What the Eye Wants at Sara Nightingale

"A Walk in the Forest"
Like many of the artworks on view at the Sara Nightingale Gallery in Sag Harbor, Christa Maiwald’s “Winter Cake With Chocolate Trees” uses the limbs or shadows of trees as compositional elements.

Sara Nightingale has an innate sense of what the eye longs to see. In her eponymous gallery in Sag Harbor, she has regularly shown works that respond to the seasons, news headlines, environmental concerns, and spiritual malaise.

For the last days of winter and first days of spring, she is offering “A Walk in the Forest” through Tuesday. Full of metaphors and literal expressions of the theme, the artwork reflects her engagement with beauty, poetry, symbolism, and the health of the planet.

The artists on display (Irina Alimanestianu, Ani Antreasyan, Madeleine Bialke, Stephanie Brody-Lederman, Tom Brydelsky, Rossa Cole, Elizabeth Dow, Cara Enteles, Sara Genn, Shirley Irons, Laurie Lambrecht, Elena Lyakir, Christa Maiwald, and Anne Raymond) veer from partial and idiosyncratic realism to the completely abstract. And the materials and mediums they chose are just as varied as their styles.

Some, like Mr. Cole, even take a single subject, like one of his Asian longhorn beetle twig sculptures, and make a photograph out of it, creating two artworks for the conceptual effort of one.

So what’s on view here? It ranges from those beetle sculptures, which greet visitors from the gallery window with a sweet watercolor landscape on paper by Ms. Antreasyan, to encaustic over photography, oil paint over photography, regular old oil paint, and straight-up photography.

Ms. Irons has two oil landscapes cropped midway that result in composisitions focused on the upper branches of trees and sky. This untethering gives them a meditative quality. They float in a space that offers telephone poles and electrical wires as an intrusion or stand-in for humans and the constant stress of their needs on the natural world. In “White Sumac,” the tree’s branches are still and barren. The limbs reflect the artist’s linear focus, almost absent of color.

“Larger Wind” offers a more dramatic environment as an evergreen appears to be blown almost sideways. The static lines in the other canvas are replaced by brushy blurs of blackish green color. The implied movement is palpable. 

Ms. Lyakir’s “Illumination” photograph mounted on plexiglass also plays up the linear aspect of trees. Mr. Cole’s beetles, made up of twigs with linear arrangements, feel harmonious here. Ms. Alimanestianu’s “A Walk in the Forest” oil-on-panel painting is many things, but the strong verticals of her composition make the first impression.

Other works touch on elements of painting and drawing. Ms. Dow’s work appears to be white paint over a black-and-white print or photograph of woods. The paint drowns out the noise of the foreground to highlight the beauty of the forest canopy itself and allows in small openings of light.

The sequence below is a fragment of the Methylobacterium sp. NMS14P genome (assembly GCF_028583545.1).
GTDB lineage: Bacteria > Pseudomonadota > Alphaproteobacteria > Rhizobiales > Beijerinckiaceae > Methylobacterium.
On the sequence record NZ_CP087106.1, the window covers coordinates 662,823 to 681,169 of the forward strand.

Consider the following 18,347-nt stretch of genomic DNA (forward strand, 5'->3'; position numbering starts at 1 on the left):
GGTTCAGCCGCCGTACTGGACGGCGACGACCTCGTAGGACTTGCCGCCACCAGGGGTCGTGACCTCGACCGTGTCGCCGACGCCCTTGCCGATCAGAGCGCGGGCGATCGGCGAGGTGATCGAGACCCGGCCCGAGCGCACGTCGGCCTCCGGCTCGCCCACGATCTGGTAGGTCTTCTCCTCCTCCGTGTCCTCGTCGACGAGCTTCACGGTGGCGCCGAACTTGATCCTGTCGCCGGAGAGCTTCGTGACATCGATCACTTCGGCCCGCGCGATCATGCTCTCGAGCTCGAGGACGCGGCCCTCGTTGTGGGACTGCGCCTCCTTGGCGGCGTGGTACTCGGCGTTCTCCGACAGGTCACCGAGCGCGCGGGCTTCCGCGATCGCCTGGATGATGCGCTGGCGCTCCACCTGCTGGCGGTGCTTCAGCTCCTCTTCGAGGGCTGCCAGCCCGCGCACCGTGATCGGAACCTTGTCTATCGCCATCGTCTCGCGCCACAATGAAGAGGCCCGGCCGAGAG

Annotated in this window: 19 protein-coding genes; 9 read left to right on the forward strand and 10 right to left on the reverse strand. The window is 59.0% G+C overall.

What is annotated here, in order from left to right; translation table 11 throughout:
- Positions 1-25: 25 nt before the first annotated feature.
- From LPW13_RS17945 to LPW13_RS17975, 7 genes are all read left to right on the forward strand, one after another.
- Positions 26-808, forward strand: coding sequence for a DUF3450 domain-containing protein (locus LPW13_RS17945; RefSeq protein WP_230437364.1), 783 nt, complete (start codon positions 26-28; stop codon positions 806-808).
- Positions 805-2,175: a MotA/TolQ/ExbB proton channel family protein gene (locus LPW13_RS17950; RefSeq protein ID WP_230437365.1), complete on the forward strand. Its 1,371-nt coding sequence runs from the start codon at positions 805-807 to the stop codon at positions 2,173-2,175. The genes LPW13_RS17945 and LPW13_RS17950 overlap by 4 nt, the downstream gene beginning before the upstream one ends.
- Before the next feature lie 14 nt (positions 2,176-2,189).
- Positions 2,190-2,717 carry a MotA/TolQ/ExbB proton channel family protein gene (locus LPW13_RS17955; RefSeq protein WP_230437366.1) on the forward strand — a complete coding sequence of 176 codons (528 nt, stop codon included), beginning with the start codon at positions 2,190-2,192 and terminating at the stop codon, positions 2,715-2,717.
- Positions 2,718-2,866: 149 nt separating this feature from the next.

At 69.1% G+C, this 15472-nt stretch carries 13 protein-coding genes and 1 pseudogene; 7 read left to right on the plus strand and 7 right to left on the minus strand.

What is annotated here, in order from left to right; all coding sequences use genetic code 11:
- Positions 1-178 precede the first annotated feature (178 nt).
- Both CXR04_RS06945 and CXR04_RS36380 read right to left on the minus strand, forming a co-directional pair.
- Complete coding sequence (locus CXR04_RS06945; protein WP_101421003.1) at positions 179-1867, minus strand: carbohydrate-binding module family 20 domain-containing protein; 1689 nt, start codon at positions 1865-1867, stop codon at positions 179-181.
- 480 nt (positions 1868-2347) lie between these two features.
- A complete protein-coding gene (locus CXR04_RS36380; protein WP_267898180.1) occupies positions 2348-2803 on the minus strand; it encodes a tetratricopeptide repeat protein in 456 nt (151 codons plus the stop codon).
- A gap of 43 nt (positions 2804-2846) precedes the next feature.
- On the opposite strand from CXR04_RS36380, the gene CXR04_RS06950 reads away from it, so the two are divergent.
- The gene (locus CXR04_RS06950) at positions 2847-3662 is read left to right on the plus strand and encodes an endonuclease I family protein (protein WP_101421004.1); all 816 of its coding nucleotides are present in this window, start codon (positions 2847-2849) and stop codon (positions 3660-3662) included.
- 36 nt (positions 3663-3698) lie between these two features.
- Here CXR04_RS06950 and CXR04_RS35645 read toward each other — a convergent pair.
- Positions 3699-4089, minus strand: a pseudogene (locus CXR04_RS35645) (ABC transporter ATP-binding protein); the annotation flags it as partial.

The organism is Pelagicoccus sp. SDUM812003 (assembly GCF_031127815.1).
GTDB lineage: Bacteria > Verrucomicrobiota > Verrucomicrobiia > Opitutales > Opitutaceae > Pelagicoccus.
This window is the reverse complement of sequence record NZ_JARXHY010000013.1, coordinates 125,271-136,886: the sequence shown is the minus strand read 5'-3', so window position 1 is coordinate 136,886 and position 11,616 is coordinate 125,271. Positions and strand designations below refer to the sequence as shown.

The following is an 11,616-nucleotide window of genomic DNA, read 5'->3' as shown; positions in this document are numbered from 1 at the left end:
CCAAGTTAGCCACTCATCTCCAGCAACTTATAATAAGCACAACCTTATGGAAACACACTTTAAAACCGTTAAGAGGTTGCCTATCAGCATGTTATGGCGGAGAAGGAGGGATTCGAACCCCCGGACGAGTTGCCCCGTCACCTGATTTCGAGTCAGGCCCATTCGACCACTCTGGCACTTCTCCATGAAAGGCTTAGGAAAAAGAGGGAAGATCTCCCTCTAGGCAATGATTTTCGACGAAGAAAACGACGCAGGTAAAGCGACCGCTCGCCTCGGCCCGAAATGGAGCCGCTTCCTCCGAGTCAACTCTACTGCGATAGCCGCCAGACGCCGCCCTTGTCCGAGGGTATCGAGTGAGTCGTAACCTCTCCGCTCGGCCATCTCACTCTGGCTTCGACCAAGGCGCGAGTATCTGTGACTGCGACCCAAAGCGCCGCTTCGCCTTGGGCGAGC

Mr. Brydelsky takes a similar approach by layering wax over his photographic compositions mounted on panel. The wax looks like letter-sized sheets, and the seams created between each piece act like a windowpane overlay that keeps us from connecting directly with the beauty of the outdoors. 

There are also works that defy easy classification, hybrids of style and intent. From Ms. Maiwald’s photograph of a perfectly formed and accented chocolate cake in a snowy landscape’s birdbath to Ms. Brody-Lederman’s word paintings and Ms. Lambrecht’s tree trunk photographs printed onto linen with embroidery, these works challenge preconceptions and our expectations of the natural world. 

There are material or conceptual layers present, even when it’s just oil on canvas. Ms. Bialke’s “Ice Queen” offers a fanciful landscape in transition with a tree made of ice and an ice-covered rock formation placed in the midst of an otherwise temperate-looking setting. It’s not hard to pick up warnings of global warming. Ms. Genn’s impastoed canvases have brushstrokes so built up that they create real shadows within the work when natural or artificial light plays over them.

With a mostly somber palette, the works of two artists are notable for their sense of animation or spring exuberance. Ms. Raymond’s traditional Abstract Expressionist canvas feels like both the rapid and slow awakening of a pond or field amidst a still-frosty setting. 

Ms. Enteles’s paintings typically use wildflowers or native species as her subject matter. Her acrylic sheet backings give the oil and silkscreen she applies to them a transparent or spectral quality. One isn’t sure whether she is referencing plants that were lost to winter’s frost or the spirits of future blooms soon to emerge, like Persephone, from the ground.

In this show, Ms. Nightingale allows us to pause, meditate, and recognize nature for all of the things it can be: beautiful, destructive, threatening, nurturing, and more. With so much of our attention directed downward to what’s playing on our smartphones, the works remind us to look up, slow down, and fully absorb nature’s and humankind’s inventions in our surroundings at a given moment.